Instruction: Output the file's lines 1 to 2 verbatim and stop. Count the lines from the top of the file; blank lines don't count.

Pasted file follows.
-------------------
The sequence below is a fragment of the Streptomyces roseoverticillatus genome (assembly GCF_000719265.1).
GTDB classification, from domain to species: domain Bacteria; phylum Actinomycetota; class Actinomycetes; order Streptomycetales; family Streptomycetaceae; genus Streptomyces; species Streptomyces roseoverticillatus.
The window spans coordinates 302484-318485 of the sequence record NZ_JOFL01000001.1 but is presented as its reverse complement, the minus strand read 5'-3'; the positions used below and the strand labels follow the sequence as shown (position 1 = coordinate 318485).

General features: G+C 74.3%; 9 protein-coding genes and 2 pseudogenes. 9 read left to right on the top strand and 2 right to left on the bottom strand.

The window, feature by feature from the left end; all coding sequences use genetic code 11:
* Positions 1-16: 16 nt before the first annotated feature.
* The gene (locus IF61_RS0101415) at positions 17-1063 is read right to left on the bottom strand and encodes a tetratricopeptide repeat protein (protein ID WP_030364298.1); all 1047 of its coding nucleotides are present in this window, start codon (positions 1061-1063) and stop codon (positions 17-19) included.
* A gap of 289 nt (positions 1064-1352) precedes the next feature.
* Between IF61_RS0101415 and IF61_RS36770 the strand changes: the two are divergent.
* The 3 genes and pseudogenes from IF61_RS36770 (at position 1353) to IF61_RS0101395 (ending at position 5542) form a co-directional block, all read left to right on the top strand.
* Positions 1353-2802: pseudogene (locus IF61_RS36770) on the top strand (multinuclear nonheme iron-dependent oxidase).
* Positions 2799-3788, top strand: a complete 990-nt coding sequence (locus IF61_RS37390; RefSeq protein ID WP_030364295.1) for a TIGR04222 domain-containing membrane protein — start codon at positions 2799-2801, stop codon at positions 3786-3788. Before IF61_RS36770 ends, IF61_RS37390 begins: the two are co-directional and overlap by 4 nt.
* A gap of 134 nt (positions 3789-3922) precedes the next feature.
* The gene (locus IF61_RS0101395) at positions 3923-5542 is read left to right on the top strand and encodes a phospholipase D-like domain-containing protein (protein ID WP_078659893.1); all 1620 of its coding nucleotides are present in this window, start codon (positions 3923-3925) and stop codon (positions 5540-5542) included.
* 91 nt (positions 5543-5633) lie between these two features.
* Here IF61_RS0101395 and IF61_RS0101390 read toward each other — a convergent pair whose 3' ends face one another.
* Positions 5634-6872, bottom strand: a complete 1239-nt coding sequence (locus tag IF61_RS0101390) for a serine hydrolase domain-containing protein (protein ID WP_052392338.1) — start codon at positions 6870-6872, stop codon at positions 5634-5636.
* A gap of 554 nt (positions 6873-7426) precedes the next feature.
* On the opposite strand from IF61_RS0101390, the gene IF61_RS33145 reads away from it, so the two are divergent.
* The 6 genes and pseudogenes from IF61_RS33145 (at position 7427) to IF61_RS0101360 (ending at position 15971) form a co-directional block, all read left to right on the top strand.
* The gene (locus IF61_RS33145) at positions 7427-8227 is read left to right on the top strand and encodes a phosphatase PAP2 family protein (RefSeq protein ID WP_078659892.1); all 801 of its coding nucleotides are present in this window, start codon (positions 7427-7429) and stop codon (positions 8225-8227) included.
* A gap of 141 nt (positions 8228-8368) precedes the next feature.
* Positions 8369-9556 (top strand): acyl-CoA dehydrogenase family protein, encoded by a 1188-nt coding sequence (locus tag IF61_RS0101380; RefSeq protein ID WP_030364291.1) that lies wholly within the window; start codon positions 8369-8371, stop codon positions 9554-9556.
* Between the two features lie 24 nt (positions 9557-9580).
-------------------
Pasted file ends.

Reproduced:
The sequence below is a fragment of the Streptomyces roseoverticillatus genome (assembly GCF_000719265.1).
GTDB classification, from domain to species: domain Bacteria; phylum Actinomycetota; class Actinomycetes; order Streptomycetales; family Streptomycetaceae; genus Streptomyces; species Streptomyces roseoverticillatus.